A conjunction occurs when two celestial objects are in line as seen from the Earth. The inner planets, Mercury and Venus, can have two different conjunctions with the Sun. These are called superior conjunction, when the planet is on the far side of the Sun, and inferior conjunction, when the planet is on the near side of the Sun. This month we will witness a nice inferior conjunction of Venus as it passes from the evening sky to the morning sky.
One of the most useful features of Starry NightŪ is the ability to view the solar system from different perspectives. This can help us understand what goes on at an inferior conjunction of Venus. First let's get an overview of the process. Under the Favorites menu choose Solar System:Inner Planets:Inner SolarSystem. This gives you a bird's eye view of the four inner planets, seen obliquely. Click the Time Stop button and then click on the menu at the right end of the Time and Date box and choose "Now." Zoom in until the Earth's orbit fills the window. Choose the "Location Scroller" cursor from the Cursor box, just to the left of the Time and Date box. This lets you move your viewing location by dragging on the screen. Drag downwards so that you get a view looking straight down on the solar systems, so that the planetary orbits appear circular. Note the position of Venus somewhat above the imaginary line joining the Earth and Sun.
If you now advance the date one day at a time by clicking on the date and then pressing the up cursor key on your keyboard, you'll see Venus gradually move into line with the Earth and Sun. The three will line up perfectly on March 27, which is the date of inferior conjunction.
You may wonder why Venus doesn't actually pass in front of the Sun. Use the location scroller to drag upwards on the screen until the Earth's orbit (green line) becomes a straight line. You'll notice that Venus is now well above the plane of Earth's orbit because of the different tilts of the two orbits. This means that for observers in the northern hemisphere, Venus will pass above (north of) the Sun. This gives a special advantage in observing Venus which we'll get to shortly.
Now lets look at how the conjunction appears to an observer on Earth. Use the menu button at the far right end of the Location box to choose your regular viewing location "with Reset." Stop the time advance and set the time to 12:00 noon. We want to see clearly what's happening around the Sun, so turn off the halo effects. You do this by right-clicking (Windows) or control-clicking (Mac) on the Sun to open the contextual menu, and choosing Halo Effects:Never. Under the Labels menu, choose "Planets-Moons".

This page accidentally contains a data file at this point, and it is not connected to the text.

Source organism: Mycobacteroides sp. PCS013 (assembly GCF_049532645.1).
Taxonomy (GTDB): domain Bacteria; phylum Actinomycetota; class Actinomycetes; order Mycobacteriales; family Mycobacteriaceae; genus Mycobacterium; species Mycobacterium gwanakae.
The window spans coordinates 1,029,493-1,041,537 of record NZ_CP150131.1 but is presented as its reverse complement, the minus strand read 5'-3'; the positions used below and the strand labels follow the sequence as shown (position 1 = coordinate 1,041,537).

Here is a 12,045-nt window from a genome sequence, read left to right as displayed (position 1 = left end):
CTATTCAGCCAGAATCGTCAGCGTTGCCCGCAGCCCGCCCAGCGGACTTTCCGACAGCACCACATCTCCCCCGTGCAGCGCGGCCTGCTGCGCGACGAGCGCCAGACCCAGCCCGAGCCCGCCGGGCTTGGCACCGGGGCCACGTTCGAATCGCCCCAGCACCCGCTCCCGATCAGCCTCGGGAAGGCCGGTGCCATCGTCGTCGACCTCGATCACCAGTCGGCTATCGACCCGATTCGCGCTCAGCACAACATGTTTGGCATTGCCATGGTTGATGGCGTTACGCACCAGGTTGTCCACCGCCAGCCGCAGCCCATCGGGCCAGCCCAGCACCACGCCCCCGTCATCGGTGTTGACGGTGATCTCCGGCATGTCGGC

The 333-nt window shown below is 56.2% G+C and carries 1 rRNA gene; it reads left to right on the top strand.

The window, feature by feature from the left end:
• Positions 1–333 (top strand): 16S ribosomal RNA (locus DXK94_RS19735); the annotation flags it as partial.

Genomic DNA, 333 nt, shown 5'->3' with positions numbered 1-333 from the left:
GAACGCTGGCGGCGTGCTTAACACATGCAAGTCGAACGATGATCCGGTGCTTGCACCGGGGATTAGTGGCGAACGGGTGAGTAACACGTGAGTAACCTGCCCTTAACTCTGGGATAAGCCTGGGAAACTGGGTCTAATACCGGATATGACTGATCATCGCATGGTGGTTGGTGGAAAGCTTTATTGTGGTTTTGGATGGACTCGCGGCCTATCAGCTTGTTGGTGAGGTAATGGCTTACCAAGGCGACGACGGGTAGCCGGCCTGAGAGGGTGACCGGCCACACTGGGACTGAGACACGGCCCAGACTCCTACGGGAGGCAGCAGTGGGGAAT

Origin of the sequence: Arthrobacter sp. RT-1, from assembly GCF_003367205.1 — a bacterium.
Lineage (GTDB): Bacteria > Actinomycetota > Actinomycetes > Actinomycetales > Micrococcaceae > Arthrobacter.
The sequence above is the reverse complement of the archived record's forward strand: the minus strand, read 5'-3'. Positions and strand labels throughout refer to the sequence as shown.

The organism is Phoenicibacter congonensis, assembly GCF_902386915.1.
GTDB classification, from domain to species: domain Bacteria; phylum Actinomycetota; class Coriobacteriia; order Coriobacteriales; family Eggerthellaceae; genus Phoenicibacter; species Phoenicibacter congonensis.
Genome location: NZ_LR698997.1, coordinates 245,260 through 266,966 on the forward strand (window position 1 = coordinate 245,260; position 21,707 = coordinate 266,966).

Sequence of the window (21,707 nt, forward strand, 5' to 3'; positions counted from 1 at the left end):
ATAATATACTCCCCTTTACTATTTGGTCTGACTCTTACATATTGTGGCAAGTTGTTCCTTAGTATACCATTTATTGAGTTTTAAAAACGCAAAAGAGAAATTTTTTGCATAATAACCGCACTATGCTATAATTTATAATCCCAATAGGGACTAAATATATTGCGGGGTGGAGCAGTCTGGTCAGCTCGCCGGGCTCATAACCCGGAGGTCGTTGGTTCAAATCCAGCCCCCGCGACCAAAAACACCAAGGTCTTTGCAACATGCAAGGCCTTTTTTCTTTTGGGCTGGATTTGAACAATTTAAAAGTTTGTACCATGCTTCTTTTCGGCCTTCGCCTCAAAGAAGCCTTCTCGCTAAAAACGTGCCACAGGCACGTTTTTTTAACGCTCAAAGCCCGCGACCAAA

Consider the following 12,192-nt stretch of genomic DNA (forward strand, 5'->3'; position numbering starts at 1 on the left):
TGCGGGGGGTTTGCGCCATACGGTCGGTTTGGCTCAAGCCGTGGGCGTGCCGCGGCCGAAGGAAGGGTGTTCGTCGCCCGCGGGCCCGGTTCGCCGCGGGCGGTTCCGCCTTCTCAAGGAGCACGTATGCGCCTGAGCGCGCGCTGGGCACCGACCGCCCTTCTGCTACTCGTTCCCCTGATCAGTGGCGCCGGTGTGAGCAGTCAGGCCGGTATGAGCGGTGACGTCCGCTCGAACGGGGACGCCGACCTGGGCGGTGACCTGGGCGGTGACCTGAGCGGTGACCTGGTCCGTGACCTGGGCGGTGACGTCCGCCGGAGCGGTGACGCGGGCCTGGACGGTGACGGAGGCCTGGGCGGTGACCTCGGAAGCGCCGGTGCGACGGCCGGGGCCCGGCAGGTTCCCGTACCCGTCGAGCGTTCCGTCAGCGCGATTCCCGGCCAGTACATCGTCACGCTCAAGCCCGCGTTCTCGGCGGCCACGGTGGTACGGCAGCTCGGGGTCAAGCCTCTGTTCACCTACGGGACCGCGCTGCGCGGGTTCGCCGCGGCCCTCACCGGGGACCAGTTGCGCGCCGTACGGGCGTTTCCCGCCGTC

Again, advance the date one day at a time by clicking on the date and using the up-cursor key. Notice how the Sun moves northward in the sky (spring is coming!) and how Venus moves to the right (northern hemisphere) and passes well above the Sun. On March 27 Venus is at its closest to the Sun, just above our line of sight. In the sky, this takes place when Venus is somewhat to the right of the Sun, because of the tilt of the ecliptic in the sky.
Wouldn't it be interesting to see how Venus is illuminated as it passes above the Sun? It's easy with Starry NightŪ! Go back to the current date by choosing "Now" from the Time and Date box menu. Stop time as before and set the time to noon. Starry NightŪ lets us enlarge Venus (or any other planet) in the sky, while keeping the sky itself at normal scale. First, I prefer to see Venus with a cloudy surface, rather than the default, so right-click (Windows) or control-click (Mac) on Venus, and choose "Surface Image/Model:Clouds". Now let's magnify Venus. Click on the Find tab on the left side of the screen to open the Find pane. Venus should be the third item down. Use the scroll bar at the bottom of the Find pane to scroll to the right until you see a column headed "Magnification," which may be abbreviated to "Mag?" This is a column of "sliders" which let you enlarge that particular object. Slide Venus' slider slowly to the right, and you will see Venus gradually enlarge! Enlarge it so you can clearly see its phase and the "ashen light": the part of Venus which is unilluminated by the Sun, but which is actually slightly lighter than the sky background.
Now advance the date one day at a time and watch what happens to Venus' phase. It shrinks to the thinnest crescent, and moves around to the south side of the disk as Venus nears conjunction on March 27. Continue to advance the date past conjunction and watch the phase grow and shift around to the eastern side of the disk.
It is actually quite easy to observe Venus' phase near conjunction with a small telescope or even binoculars. As always when observing close to the Sun, you have to take precautions. Because Venus is passing above the Sun, it is very easy to locate yourself so that the Sun is safely hidden behind a roof peak or chimney. Starry NightŪ will show you the direction and distance from the Sun for any particular day. I have observed Venus myself within about a day of inferior conjunction with an 8-inch reflector telescope. The cusps of the crescent were greatly extended beyond the 180° you would expect, and the ashen light was clearly visible. This month is an especially good opportunity to observe this because Venus will be relatively far from the Sun, over 8 degrees. Clear skies!
Geoff has been a life-long telescope addict, and is active in many areas of visual observation; he is a moderator of the Yahoo "Talking Telescopes" group.